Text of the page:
Is there a science to finding your soul mate? Can Destiny be boiled down to algorithms and formulas? Or is finding that Intimate Other flat-out luck?
When I pastored a church, one of the more frequent questions I faced, and one of the more difficult, was How does a single Christian man meet single Christian women? Of the eligible kind? It’s a dilemma us old married folks can easily lose sight of. Having found your sweetheart, it’s easy to forget the angst of the search.
I hate to admit it, but far too often, I surrendered to the clichéd “trust God.”
Trust God to bring the right person to you.
It sounds good — and of course it’s true — but there’s so much more to the equation. Does trusting God mean a person shouldn’t read the Singles pages or attend Singles groups? If a person trusts God, shouldn’t they wait for Him to bring someone their way, rather than go hunting? Or maybe that’s presumption. After all, if you’re gonna land a live one, you gotta have a hook in the water. So perhaps trusting God for a mate doesn’t mean sitting still and doing nothing… it means getting out there and looking.
The other day, I was reading Chris and Krystal’s blog (my son and daughter-in-law). They’ve been married for a year-and-a-half and make a terrific couple. But Chris’s “search” was anything but… Divine.
I recall a party we once had for Chris. Fifteen friends and relatives gathered to celebrate his 24th birthday. The fact that he was the only single guy in his group was a continued source of jabs and jest. His “search” had led to awkward blind dates and short-term flameouts. At the time, he’d sworn off girls to finish his degree. But he was always a good sport about being a bachelor, and the butt of his buddies’ jokes. Anyway, someone at the table had to go and suggest he try eHarmony, which drew the expected smirks, snickers and guffaws.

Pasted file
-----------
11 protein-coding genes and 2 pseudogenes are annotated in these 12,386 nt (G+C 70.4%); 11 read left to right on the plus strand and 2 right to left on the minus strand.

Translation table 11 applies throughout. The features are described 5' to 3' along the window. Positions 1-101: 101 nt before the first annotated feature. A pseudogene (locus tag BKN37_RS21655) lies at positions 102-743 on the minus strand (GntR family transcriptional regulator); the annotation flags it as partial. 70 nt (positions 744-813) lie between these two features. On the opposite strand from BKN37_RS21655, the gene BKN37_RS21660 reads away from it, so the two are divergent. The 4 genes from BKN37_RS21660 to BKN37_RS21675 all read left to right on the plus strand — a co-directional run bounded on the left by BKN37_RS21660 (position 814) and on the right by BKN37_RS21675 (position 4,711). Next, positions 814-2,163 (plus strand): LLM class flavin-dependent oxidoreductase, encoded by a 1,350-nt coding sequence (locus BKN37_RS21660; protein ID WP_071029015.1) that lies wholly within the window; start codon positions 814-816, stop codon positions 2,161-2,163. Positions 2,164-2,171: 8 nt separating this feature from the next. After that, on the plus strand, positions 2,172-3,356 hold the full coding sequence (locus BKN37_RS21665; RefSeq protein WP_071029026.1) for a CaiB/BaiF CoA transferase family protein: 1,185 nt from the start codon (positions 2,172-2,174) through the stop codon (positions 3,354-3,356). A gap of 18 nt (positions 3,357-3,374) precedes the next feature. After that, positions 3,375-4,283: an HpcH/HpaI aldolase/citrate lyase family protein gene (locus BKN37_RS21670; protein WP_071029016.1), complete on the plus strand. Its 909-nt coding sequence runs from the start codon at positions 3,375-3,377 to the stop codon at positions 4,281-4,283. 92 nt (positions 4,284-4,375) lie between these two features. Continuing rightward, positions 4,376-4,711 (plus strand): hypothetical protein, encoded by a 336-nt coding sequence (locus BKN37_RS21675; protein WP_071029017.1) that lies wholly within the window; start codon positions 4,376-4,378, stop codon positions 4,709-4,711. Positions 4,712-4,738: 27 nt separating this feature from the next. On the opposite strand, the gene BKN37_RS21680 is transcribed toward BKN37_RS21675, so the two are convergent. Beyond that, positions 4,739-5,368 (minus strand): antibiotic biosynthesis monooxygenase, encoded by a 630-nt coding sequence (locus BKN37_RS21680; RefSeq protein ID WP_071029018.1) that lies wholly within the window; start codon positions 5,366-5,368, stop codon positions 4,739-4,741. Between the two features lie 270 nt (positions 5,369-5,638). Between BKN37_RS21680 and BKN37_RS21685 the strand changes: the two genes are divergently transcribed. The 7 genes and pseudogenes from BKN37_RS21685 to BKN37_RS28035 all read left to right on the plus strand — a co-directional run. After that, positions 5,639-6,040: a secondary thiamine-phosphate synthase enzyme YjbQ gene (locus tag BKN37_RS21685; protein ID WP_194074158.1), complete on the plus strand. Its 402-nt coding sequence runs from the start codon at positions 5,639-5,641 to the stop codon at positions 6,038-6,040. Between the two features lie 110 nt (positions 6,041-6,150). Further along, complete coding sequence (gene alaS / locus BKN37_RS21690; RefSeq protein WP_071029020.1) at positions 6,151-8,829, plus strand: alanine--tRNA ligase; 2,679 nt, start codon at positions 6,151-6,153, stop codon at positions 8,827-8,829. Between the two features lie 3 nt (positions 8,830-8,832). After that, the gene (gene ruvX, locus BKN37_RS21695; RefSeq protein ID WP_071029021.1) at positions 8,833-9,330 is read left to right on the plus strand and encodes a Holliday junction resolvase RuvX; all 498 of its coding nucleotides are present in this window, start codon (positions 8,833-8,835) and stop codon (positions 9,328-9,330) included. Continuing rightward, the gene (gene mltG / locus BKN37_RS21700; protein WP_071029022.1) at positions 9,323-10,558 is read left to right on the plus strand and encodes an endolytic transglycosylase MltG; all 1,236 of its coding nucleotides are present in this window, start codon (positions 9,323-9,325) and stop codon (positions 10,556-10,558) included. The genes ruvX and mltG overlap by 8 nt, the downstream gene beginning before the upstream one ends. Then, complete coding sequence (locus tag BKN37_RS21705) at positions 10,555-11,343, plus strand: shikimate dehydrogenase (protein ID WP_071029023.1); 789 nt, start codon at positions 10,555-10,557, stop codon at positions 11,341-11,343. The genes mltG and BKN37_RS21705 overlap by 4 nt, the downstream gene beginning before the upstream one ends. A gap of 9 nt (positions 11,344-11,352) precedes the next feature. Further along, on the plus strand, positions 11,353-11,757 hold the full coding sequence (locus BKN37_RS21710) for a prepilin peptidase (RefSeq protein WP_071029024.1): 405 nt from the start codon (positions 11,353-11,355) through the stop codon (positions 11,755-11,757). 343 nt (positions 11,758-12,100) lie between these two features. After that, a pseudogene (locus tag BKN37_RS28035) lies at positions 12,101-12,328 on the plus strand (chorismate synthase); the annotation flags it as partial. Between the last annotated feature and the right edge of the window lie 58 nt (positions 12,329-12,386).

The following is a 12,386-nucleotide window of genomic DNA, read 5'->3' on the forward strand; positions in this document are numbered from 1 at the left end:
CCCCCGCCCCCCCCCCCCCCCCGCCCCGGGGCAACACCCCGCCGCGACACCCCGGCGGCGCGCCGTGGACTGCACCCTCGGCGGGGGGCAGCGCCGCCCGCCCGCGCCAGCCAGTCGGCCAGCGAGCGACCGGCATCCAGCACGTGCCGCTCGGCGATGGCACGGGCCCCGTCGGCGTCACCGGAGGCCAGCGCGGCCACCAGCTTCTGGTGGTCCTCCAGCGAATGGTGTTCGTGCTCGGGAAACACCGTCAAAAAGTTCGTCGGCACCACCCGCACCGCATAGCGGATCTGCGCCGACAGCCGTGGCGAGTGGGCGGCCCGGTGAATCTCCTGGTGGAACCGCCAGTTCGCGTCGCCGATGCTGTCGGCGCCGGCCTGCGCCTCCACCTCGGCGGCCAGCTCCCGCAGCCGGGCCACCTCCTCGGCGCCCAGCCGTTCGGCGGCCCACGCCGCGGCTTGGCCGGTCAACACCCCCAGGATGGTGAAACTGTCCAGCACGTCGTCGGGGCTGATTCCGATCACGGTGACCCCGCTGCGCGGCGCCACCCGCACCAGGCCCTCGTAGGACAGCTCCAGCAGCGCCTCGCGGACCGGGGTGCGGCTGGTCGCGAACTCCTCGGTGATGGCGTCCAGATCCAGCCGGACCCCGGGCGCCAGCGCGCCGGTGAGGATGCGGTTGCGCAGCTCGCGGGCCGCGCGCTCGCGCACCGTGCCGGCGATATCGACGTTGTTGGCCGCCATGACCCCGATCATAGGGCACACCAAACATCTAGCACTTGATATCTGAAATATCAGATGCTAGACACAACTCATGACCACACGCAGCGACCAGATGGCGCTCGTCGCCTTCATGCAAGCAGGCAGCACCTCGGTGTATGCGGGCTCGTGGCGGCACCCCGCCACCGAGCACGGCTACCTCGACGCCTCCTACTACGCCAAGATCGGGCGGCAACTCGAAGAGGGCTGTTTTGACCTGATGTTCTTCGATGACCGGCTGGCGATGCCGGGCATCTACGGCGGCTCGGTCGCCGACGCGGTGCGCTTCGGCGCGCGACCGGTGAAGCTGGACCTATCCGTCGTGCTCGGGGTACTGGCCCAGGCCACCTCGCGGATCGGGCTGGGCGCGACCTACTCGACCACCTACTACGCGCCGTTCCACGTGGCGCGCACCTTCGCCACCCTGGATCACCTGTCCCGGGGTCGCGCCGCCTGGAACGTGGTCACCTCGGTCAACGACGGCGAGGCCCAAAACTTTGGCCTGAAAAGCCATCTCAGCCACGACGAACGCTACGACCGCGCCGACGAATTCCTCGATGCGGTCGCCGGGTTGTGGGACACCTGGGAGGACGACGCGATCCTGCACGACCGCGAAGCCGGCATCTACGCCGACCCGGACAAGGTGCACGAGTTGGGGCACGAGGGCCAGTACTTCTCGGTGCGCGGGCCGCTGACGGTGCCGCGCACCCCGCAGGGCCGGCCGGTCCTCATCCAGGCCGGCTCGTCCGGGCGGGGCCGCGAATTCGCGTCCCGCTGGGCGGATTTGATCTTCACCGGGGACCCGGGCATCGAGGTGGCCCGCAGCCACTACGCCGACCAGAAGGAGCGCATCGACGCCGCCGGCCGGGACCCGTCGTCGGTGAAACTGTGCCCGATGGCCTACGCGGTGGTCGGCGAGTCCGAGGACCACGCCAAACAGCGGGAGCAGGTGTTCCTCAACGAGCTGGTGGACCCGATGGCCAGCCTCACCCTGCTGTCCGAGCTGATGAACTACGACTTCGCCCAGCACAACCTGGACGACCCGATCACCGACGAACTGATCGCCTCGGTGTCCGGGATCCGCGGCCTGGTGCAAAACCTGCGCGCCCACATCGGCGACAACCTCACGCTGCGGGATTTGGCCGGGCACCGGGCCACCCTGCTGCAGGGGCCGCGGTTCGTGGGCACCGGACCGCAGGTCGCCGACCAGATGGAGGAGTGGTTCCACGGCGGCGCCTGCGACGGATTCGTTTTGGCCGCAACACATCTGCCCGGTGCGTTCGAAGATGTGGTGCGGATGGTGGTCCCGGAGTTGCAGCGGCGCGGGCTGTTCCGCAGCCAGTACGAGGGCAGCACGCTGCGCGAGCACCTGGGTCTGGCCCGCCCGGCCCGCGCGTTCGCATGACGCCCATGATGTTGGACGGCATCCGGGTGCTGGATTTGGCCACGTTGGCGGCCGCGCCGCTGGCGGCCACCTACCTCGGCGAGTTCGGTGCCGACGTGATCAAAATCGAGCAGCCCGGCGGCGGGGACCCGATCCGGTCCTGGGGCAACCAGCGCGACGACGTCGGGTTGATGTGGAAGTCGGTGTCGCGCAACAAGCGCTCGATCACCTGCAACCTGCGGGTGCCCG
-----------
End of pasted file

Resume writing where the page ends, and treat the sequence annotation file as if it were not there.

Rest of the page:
Until a couple at the table said it worked for them. A Christian couple. A married Christian couple.
Which seemed like an oxymoron. Doesn’t a “science of compatibility” rule out God?
I’ve been privileged to perform dozens of marriages. And the way people meet is as varied as the people themselves. But while some see relationships as nothing more than a social construct or a complex (sometimes volatile) chemical stew, most attribute their significant other to Sovereignty, or at least, Fate. Yet if real, long-lasting relationships are somehow Destined or Divine, should it matter HOW those people come together?
I mean, why CAN’T God use eHarmony?
I can already hear the naysayers: How can a person who wholeheartedly trusts God turn to a matchmaking service for a compatible partner? Doesn’t this take the issue out of God’s hands and put it into the hands of scientists, clinicians and shrinks? Doesn’t this make our relationships more a Formula than a Divine encounter? These are legitimate questions. Nevertheless, that Sunday afternoon we met a delightful Christian couple. One that has remained married and now has a son. They met through eHarmony and tied the knot.
So was it Science or Luck? If you ask them, they’d say their relationship is wholly Divine.
Chris and Krystal are happily married. They didn’t meet through eHarmony. Their relationship was far less science… and more chemistry. They got set-up through my daughter Melody. Melody worked for a friend of mine named Mike. Mike’s daughter, Krystal, also worked for him. I knew Mike because he and his wife had attended my church. They were invited by another couple who attended my church. That couple, the ones who invited Mike and his wife, lived across the street from another couple who attended.
And everything just kinda bleeds together after that.
So was Melody the hook-up? Or was it me and Mike? Then again, perhaps it was Mike’s next-door neighbor. But they had no idea Chris and Krystal would ever get married. Which proves it was Luck. Or not.
Okay, so I’m just thinking out loud. Three of my four kids are married. Only Alayna remains. I had prepared myself for the day that Alayna asked me, “Hey Dad, should I try eHarmony?” At that point, I would probably shrug, feign fatherly wisdom, and say with confidence, “Trust God.”
But, alas, Chance has stepped in.